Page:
Sunday, October 10, 2004
2:00- 4:00 pm, Sunday, October 24, 2004
Author Sally Russell discussed researching and writing the first biography of her grandfather, the patriarch of the Russell family. Russell, Sr. served in the state legislature (1882-1887), as solicitor-general of the western circuit of the superior courts of Georgia (1888-1896), as judge of the superior court of the western circuit (1898-1902), on the first Georgia Court of Appeals (1906-1916), and as Chief Justice of the Georgia Supreme Court (1922-1938). A Russell Library 30th Anniversary Event
Read more about the book...
Friday, September 10, 2004
Author of The Kennedy Assassination Tapes
3:30 pm, Wednesday, September 29, 2004
The Chapel, University of Georgia
Author and journalist Max Holland discussed research and findings from his recently published book, The Kennedy Assassination Tapes. This major documentary history gives a full chronicle of the presidential conversations of Lyndon Johnson regarding the Kennedy assassination and its aftermath. A leading scholar of the assassination, Holland transcribes and places in context the telephone calls President Johnson made and received as he sought to stabilize the country after November 22, 1963.
Generous support for this program was provided in part by the University of Georgia Alumni Association and the University of Georgia Libraries.
Please visit the Russell Library to view an exhibit focusing on Senator Richard B. Russell's participation in the Warren Commission.
A Russell Library 30th Anniversary Event
Monday, August 23, 2004
View the Ernest Vandiver oral history finding aid
Friday, July 23, 2004
Read more about the Association of Centers for the Study of Congress...
Saturday, January 10, 2004
Hamilton Earl Holmes: The Legacy Continues is a one-hour documentary chronicling the dedication, perserverance, and strength of spirit demonstrated by Hamilton Earl Holmes and his family during their long and active participation in the civil rights movement in Georgia. In 1961 Hamilton Holmes was the first African-American man to be admitted into the University of Georgia. Later, Holmes became the first African American admitted to Emory University Medical School. The documentary also traces the efforts of Holmes’ father, uncle, grandfather, and family friend Charles Bell to desegregate public recreational facilities in Atlanta during the early 1950s.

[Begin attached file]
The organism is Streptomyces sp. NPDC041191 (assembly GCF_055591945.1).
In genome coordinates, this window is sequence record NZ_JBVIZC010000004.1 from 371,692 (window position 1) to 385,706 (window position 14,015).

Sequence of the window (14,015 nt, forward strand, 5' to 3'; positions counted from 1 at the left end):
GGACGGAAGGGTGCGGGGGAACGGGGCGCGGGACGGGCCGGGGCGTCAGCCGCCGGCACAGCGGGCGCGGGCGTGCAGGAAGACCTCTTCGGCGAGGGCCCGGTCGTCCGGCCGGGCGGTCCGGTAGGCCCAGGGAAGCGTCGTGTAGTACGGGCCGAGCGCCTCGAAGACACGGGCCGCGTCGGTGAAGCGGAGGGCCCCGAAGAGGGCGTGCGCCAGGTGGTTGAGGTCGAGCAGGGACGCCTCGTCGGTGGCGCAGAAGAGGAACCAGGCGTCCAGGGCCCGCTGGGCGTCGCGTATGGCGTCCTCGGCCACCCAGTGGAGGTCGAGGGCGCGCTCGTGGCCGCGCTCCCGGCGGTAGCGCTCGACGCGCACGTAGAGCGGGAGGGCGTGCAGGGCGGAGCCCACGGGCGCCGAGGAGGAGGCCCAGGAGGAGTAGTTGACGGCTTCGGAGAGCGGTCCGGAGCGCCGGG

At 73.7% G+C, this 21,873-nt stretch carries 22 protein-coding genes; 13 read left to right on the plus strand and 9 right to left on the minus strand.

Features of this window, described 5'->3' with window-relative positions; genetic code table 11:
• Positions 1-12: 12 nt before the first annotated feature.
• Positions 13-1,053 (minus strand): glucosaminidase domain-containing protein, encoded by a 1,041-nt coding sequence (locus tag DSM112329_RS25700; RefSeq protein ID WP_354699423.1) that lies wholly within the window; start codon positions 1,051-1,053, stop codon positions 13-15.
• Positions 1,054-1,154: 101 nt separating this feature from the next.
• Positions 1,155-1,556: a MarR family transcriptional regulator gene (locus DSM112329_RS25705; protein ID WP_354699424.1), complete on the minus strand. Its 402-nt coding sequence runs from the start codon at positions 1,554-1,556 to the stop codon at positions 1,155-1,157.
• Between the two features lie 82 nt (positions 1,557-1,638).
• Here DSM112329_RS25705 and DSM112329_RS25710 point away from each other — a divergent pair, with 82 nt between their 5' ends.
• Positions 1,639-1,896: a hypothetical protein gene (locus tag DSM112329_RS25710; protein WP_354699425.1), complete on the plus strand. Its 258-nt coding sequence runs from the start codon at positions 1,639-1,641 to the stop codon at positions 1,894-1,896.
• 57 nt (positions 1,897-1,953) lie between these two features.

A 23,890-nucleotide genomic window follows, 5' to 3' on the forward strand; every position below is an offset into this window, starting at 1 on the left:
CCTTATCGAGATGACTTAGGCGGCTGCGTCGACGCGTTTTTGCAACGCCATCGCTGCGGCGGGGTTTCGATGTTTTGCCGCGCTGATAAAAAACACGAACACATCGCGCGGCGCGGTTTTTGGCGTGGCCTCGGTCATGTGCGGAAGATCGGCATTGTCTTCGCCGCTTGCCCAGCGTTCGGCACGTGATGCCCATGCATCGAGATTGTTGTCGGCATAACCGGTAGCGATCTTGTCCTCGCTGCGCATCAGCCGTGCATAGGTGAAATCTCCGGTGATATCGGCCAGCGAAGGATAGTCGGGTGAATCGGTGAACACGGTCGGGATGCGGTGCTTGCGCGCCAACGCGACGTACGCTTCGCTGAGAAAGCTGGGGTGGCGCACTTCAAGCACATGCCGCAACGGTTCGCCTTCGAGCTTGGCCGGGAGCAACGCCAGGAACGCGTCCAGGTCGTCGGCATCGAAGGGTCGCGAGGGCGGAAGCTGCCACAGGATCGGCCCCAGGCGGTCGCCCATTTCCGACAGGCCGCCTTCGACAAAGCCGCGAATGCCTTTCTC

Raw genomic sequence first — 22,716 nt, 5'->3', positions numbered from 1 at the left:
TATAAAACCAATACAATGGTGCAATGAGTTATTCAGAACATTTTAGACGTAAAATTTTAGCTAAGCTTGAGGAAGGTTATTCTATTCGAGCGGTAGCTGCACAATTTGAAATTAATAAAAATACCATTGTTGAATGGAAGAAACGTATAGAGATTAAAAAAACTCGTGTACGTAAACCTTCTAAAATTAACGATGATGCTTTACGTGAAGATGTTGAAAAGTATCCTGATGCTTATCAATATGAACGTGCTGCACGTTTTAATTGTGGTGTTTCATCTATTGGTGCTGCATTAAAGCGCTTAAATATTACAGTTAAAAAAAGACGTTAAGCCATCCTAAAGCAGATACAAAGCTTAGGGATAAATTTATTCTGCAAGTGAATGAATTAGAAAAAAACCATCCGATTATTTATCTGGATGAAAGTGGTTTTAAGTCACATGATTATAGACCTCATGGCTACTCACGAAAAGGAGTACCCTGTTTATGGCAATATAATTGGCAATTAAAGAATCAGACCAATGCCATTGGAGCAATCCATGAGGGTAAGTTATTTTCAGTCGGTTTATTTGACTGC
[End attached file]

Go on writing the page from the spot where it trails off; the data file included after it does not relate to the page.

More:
This film is the second documentary film produced by the Foot Soldier Project, a joint venture of University of Georgia faculty and the Richard B. Russell Library for Political Research and Studies dedicated to documenting and presenting unsung footsoldiers in Georgia's civil rights movement. The documentary was produced in partnership with the Richard B. Russell Library for Political Research and Studies and in conjunction with the Office of Instructional Support and Development.
Thursday, January 22, 2004, 5:00pm at the Gwinnett University Center, Building A-1410
Friday, January 23, 2004, 6:30pm at the Auburn Avenue Research Library on African American Culture and History
Sunday, January 25, 2004, 3:00pm on Georgia Public Broadcasting
Thursday, August 12, 2004, 5:10pm on Georgia Public Broadcasting
Thursday, August 26, 2004, 5:10pm on Georgia Public BroadcastingRead more about the Foot Soldier Project...